As your small business gears up for the holidays and year-end reporting, don’t forget to have a plan in place for severe winter weather. Last year we saw extreme winter weather hit such southern locales as Houston, so now’s the time to begin to prepare your small business for winter.
Winter energy-saving tips
Lower your thermostat during off hours. Why pay to heat your building when no one’s there?
Take advantage of off-peak hours. Since energy is the most expensive between 9 a.m. and 5 p.m. (typically the hours you’re open), try to stagger the use of equipment or save certain tasks for off-peak hours.
Use the sun’s energy and minimize escaping heat. Open blinds and skylights to let in the warm sun. Also seal leaky windows and doors, and keep freight doors closed as much as possible.
Related: Help your clients mitigate commercial property risks
Before winter storms strike
Begin by identifying potential winter weather threats common in your region. For example, is your area prone to heavy snowfall? High winds or floods? Ice damage and pipes bursting? What about fires from overloaded circuits or faulty wiring?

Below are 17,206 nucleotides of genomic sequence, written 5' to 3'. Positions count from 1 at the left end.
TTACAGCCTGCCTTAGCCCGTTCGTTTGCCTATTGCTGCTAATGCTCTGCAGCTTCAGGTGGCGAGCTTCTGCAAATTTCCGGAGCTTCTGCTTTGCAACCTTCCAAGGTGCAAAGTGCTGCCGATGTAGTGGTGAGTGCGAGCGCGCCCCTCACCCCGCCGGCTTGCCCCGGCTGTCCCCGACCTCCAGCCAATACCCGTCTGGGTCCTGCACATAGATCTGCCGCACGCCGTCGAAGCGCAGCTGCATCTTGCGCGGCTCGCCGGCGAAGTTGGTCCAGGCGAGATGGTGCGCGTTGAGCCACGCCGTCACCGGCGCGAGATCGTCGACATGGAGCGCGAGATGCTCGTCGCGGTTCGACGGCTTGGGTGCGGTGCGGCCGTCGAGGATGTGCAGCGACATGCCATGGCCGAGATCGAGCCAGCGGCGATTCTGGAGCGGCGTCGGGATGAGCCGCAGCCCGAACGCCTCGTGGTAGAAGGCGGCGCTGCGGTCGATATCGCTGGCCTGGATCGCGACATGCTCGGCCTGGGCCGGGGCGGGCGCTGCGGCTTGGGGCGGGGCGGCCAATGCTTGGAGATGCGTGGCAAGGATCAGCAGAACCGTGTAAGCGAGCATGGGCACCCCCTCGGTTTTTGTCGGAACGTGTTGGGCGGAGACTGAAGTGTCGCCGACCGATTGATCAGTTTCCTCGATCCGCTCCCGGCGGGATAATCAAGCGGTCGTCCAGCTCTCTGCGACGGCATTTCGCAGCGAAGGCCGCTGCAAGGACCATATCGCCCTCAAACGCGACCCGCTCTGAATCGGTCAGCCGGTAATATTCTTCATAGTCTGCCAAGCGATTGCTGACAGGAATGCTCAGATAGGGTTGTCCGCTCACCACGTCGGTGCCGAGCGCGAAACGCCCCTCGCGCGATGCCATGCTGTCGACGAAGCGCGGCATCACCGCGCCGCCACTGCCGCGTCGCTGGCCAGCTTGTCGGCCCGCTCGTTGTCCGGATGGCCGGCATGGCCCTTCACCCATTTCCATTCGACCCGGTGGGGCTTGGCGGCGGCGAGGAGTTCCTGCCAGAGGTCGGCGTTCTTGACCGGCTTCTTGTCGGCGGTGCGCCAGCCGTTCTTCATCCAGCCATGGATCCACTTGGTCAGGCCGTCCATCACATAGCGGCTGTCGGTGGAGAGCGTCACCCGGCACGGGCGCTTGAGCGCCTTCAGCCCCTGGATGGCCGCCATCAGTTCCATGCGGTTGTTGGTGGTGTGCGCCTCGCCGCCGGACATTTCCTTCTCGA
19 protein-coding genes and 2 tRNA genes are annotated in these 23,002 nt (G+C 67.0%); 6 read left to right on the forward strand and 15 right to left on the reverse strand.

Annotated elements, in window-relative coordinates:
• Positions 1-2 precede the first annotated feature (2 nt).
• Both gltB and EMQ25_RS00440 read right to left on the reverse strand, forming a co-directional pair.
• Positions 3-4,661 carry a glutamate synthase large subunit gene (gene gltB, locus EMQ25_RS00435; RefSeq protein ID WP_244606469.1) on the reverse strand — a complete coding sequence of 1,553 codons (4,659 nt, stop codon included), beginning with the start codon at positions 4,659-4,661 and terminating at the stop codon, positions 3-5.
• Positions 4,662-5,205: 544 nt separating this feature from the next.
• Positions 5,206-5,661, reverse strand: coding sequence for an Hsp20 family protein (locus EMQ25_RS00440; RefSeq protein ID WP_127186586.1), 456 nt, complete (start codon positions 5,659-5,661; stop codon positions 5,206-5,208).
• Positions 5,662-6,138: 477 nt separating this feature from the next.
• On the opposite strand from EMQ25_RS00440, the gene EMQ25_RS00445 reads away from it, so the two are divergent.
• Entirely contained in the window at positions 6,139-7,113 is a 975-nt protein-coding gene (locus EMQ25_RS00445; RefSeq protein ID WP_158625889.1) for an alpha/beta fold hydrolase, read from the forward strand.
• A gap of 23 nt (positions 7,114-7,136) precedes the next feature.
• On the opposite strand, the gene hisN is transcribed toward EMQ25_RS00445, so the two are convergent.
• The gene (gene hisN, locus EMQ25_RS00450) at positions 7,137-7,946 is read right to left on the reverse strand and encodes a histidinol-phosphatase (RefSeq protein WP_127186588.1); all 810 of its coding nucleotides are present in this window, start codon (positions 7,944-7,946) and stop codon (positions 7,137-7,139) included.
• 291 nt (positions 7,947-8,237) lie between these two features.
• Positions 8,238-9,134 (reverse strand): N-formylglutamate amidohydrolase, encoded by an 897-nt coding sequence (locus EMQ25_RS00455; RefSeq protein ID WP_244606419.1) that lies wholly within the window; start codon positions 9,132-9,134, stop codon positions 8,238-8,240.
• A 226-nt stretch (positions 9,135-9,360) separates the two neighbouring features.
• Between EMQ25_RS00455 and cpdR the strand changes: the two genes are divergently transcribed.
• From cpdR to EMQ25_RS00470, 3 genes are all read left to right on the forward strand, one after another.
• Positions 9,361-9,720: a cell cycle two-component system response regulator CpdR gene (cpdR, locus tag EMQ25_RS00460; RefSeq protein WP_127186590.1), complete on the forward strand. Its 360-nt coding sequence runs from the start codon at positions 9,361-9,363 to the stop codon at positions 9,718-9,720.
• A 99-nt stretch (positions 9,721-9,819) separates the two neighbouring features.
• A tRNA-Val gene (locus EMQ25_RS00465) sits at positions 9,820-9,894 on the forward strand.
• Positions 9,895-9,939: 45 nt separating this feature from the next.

Prepare your small business for winter by winterizing your building:
- Winterize your physical business location. Seal all openings with caulking and insulation where cold air can enter. Ensure heating and heat-producing process equipment is in good condition and operating efficiently. Identify your business equipment most vulnerable to freezing temperatures such as computer or manufacturing equipment and determine how you’ll protect it.
- Prevent frozen pipes. You can prepare your small business for winter by ensuring pipes are safe from freezing temperatures. This is one of the major causes of winter damage. Insulate areas that aren’t heated, such as attics and crawlspaces; add foam insulation or heat tape to vulnerable pipes. Always keep your building temperature at 55˚F or higher. Drain outdoor hoses and irrigation systems; install a smart leak detector or automatic excess flow switch so you can monitor pipes for any problems. Also, to help prevent freezing, leave the water slightly running to keep the flow of water going through the pipes.